Tag Archives: card history

Resurrecting the Zauberkarten

Die Zauberkarten is a deck first published in Vienna in 1855. It’s one of the Sibilla types that overspread the Continent in the 19th century and includes Italian Sibillas, French Sibyl decks (Sibylle des Salons, Petit Cartomancien, Jeu du Destin, Livre du Destin, etc.), Petit Lenormand, Petit Oracle des Dames…all of the old decks with an image and a playing card inset. There are different systems for reading each.

The difference between these cards and the more familiar Sibillas is that the other decks were continuously, or near-continuously, published, but the Zauberkarten seem to have died out, at least as far as I can tell. Caitlin Matthews acquired an antique copy in 2013, complete with the box and book, and sent scans to Lauren Forestell, who offered them for awhile, along with a slim volume by Caitlin, at her Game of Hope site.

It has images in common with Lenormand, like the Coffin, Snake, Ship, etc., but the meanings tend to be variant. There are some images I’ve seen in other decks, like the Merit Cross and Clasped Hands – but don’t relate it to your Whitman and Gypsy Witch decks just yet – the Pig, for instance, is disreputable rather than lucky. And there are other images that I’ve not seen anyplace else, like the Lightning Struck Tree, Overridden Horse, and Man Heaving Rock Uphill.

In other words, it takes some getting used to, and I haven’t had proper time for it. But the solution to “not having time” is to make time, so I did manage a series of dailies, a couple of which I’m posting here. My object was to see how viable the method, which gives different meanings to the cards depending if they’re on the right or left, is. Did the Zauberkarten die out because of the method? Or not – did the publisher simply fold? The cards do look very readable. Let’s test drive them.

DAY 1:
zaub1Man Clenching Fist, Chains, Sun

For the Man Clenching Fist, the book gives a general meaning of “Apparent reconciliation between enemies accompanied by falsehood. Inconvenience, annoyance.” But on the left, “folly”. Chains in the middle would carry the general meaning of “Loss of freedom. Scheming.” The General meaning of the Sun is “Honor and glory. Gift” and the right-hand meanings are “Gift, winning at games. Lucky in love.”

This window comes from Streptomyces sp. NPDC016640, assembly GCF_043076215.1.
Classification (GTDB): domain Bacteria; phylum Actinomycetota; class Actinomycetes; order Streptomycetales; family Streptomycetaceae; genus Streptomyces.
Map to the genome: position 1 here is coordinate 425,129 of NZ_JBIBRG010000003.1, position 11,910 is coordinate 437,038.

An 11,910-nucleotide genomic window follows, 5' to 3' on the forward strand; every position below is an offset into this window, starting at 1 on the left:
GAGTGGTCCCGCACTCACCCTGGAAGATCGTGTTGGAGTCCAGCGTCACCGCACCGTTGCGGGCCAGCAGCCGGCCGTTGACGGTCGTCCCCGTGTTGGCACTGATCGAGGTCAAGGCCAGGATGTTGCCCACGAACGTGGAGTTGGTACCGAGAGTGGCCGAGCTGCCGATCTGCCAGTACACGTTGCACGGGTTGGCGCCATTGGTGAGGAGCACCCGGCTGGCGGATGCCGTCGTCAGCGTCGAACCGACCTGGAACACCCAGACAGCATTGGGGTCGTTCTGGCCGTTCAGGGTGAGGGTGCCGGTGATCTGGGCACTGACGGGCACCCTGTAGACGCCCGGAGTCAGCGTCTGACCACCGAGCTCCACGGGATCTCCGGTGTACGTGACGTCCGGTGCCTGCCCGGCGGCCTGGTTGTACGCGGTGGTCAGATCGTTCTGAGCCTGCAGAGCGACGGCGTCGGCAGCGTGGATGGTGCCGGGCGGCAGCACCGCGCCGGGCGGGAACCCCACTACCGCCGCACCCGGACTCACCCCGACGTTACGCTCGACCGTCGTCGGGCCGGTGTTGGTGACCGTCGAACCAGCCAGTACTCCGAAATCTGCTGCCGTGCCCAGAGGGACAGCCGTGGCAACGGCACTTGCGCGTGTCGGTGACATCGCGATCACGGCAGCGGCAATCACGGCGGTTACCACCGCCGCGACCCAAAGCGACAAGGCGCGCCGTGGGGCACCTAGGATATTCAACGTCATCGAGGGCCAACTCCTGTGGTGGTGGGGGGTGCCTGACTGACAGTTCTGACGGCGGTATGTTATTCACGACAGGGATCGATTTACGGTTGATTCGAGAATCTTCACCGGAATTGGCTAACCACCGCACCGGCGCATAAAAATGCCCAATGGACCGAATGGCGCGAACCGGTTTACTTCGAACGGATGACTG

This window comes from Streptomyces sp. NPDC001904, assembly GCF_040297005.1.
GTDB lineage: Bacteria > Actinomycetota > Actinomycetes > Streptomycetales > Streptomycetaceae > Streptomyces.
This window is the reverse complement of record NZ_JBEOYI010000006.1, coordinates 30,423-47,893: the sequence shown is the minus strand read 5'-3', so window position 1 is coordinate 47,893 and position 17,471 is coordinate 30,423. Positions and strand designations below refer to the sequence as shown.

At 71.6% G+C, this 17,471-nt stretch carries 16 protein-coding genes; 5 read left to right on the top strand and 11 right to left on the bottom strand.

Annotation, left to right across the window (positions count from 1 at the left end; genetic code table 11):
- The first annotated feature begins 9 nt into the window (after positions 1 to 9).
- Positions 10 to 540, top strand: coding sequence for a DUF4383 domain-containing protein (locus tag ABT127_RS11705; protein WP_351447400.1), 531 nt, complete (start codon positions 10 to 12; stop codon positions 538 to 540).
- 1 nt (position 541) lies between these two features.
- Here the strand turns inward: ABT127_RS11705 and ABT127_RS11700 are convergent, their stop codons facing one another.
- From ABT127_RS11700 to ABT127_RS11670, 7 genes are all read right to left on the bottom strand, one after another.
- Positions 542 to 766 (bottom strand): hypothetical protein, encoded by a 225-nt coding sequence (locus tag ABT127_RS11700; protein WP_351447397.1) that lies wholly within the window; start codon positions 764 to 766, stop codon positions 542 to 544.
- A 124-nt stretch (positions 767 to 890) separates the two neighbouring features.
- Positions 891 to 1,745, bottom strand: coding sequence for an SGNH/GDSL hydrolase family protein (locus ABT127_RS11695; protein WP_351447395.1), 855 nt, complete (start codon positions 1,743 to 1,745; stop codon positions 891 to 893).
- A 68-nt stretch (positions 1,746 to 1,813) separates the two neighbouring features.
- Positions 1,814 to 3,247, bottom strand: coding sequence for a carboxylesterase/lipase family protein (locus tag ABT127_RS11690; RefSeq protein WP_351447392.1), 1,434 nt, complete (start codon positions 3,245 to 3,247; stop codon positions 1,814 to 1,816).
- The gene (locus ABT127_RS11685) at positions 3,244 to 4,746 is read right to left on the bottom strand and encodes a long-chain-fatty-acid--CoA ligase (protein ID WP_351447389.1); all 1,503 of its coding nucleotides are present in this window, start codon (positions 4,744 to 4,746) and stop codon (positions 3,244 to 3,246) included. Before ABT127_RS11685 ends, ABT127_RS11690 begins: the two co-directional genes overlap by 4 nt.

The synthesis for the left/right meanings, if you didn’t have any context, might be something like a silly attachment to optimism, either material or romantic.
But for general meanings, being unpleasantly bound to people who have an agenda, in hopes of improvement. “Making nice”.

What happened: I’m a day sleeper, but plumbers came to the house at 8 AM. We needed them, but they’re so annoying. Three loud, filthy plumbers. Of course they made a big mess taking everything apart before they figured out that the problem was OUTSIDE – which I could have told them, since it was EVERYTHING that had suddenly clogged.

So I think “folly” applies, but the general meaning is more specific. Plumbers virtually always fib about things in order to make more money, and it WAS inconvenient and annoying. Chains fits – I couldn’t escape, either by leaving or going to sleep. The “gift” of the Sun was me finally being able to sleep after they left and I washed everything down with Clorox. Even though it was only a temporary fix – they left a big trench in the yard with a main pipe draining into it and promised to return the next day.

On this day, the general meanings win hands down. In the case of the Man Clenching Fist, the general meaning overshadowed the left hand meaning (though folly was obviously at play, too.)

DAY 2:
zaub2Coffin, Anchor, Beggar

Well, ramping down for a daily, but the general meaning for Coffin is “Carelessness, recklessness, insurmountable obstacles, misfortune, death”. And the left hand meaning is “severe illness, danger, death”. Anchor gives “Hope, friendship with a woman” for the general meaning. Beggar is “Bad business, suffering of all kinds. Changes” generally, and “embarrassments” on the right.

What happened: The plumbers came back, right on time. They didn’t have to come inside this time. I was asleep but my daughter was up. While they were working on the pipe, somebody with the city was driving by and stopped and told them the landlord needed to get a permit in order for them to do that. Work stopped.

So: carelessness and recklessness in that they didn’t finish the first day (a Sunday) when the city employees wouldn’t have been out looking for opportunities to run their idiotic $60 extortion racket. As for illness, my daughter had a little stomach bug and I was working too close to the potting (a sealant) station, so my eyes got kind of raw. (With dailies, ramp down, ramp down…) The general meaning seems a lot more relevant for the day.